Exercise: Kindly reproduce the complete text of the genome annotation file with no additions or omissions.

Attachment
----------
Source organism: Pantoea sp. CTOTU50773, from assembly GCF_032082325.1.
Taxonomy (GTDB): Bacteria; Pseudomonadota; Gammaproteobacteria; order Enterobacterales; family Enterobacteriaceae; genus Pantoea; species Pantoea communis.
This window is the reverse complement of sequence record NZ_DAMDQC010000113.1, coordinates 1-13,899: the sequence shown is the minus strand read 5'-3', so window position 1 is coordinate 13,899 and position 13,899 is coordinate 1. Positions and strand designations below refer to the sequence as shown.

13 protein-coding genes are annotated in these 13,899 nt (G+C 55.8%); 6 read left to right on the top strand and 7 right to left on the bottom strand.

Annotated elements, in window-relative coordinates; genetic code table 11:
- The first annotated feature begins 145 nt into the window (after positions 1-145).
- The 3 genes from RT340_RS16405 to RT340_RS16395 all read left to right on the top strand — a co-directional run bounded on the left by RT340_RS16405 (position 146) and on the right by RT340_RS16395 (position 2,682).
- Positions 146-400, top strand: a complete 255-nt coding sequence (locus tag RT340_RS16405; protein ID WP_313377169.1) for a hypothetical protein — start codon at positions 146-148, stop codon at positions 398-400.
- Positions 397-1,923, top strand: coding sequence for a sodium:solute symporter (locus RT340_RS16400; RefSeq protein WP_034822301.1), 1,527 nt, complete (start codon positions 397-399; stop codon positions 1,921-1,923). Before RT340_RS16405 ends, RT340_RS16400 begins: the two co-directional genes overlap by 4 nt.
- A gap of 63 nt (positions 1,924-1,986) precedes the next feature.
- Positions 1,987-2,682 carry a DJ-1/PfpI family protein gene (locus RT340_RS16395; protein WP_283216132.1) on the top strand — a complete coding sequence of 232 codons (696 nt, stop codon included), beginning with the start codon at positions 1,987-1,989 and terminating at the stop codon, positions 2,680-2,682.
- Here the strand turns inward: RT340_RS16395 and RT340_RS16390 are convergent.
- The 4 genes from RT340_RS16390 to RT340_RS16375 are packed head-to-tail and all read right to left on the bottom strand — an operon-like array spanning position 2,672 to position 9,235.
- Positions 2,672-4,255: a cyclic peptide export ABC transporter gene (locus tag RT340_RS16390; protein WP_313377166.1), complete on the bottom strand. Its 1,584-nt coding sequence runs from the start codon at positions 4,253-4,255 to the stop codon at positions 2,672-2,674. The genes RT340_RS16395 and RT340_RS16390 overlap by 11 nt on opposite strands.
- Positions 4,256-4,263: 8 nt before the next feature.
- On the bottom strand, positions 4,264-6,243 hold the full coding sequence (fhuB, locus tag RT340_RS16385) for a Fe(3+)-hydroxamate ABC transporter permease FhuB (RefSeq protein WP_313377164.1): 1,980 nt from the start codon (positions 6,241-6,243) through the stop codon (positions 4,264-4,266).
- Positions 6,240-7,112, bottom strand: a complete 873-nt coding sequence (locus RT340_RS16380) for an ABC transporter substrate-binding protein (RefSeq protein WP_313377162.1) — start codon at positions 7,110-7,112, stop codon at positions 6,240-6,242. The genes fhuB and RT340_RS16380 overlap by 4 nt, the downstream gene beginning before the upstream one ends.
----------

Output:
Source organism: Pantoea sp. CTOTU50773, from assembly GCF_032082325.1.
Taxonomy (GTDB): Bacteria; Pseudomonadota; Gammaproteobacteria; order Enterobacterales; family Enterobacteriaceae; genus Pantoea; species Pantoea communis.
This window is the reverse complement of sequence record NZ_DAMDQC010000113.1, coordinates 1-13,899: the sequence shown is the minus strand read 5'-3', so window position 1 is coordinate 13,899 and position 13,899 is coordinate 1. Positions and strand designations below refer to the sequence as shown.

13 protein-coding genes are annotated in these 13,899 nt (G+C 55.8%); 6 read left to right on the top strand and 7 right to left on the bottom strand.

Annotated elements, in window-relative coordinates; genetic code table 11:
- The first annotated feature begins 145 nt into the window (after positions 1-145).
- The 3 genes from RT340_RS16405 to RT340_RS16395 all read left to right on the top strand — a co-directional run bounded on the left by RT340_RS16405 (position 146) and on the right by RT340_RS16395 (position 2,682).
- Positions 146-400, top strand: a complete 255-nt coding sequence (locus tag RT340_RS16405; protein ID WP_313377169.1) for a hypothetical protein — start codon at positions 146-148, stop codon at positions 398-400.
- Positions 397-1,923, top strand: coding sequence for a sodium:solute symporter (locus RT340_RS16400; RefSeq protein WP_034822301.1), 1,527 nt, complete (start codon positions 397-399; stop codon positions 1,921-1,923). Before RT340_RS16405 ends, RT340_RS16400 begins: the two co-directional genes overlap by 4 nt.
- A gap of 63 nt (positions 1,924-1,986) precedes the next feature.
- Positions 1,987-2,682 carry a DJ-1/PfpI family protein gene (locus RT340_RS16395; protein WP_283216132.1) on the top strand — a complete coding sequence of 232 codons (696 nt, stop codon included), beginning with the start codon at positions 1,987-1,989 and terminating at the stop codon, positions 2,680-2,682.
- Here the strand turns inward: RT340_RS16395 and RT340_RS16390 are convergent.
- The 4 genes from RT340_RS16390 to RT340_RS16375 are packed head-to-tail and all read right to left on the bottom strand — an operon-like array spanning position 2,672 to position 9,235.
- Positions 2,672-4,255: a cyclic peptide export ABC transporter gene (locus tag RT340_RS16390; protein WP_313377166.1), complete on the bottom strand. Its 1,584-nt coding sequence runs from the start codon at positions 4,253-4,255 to the stop codon at positions 2,672-2,674. The genes RT340_RS16395 and RT340_RS16390 overlap by 11 nt on opposite strands.
- Positions 4,256-4,263: 8 nt before the next feature.
- On the bottom strand, positions 4,264-6,243 hold the full coding sequence (fhuB, locus tag RT340_RS16385) for a Fe(3+)-hydroxamate ABC transporter permease FhuB (RefSeq protein WP_313377164.1): 1,980 nt from the start codon (positions 6,241-6,243) through the stop codon (positions 4,264-4,266).
- Positions 6,240-7,112, bottom strand: a complete 873-nt coding sequence (locus RT340_RS16380) for an ABC transporter substrate-binding protein (RefSeq protein WP_313377162.1) — start codon at positions 7,110-7,112, stop codon at positions 6,240-6,242. The genes fhuB and RT340_RS16380 overlap by 4 nt, the downstream gene beginning before the upstream one ends.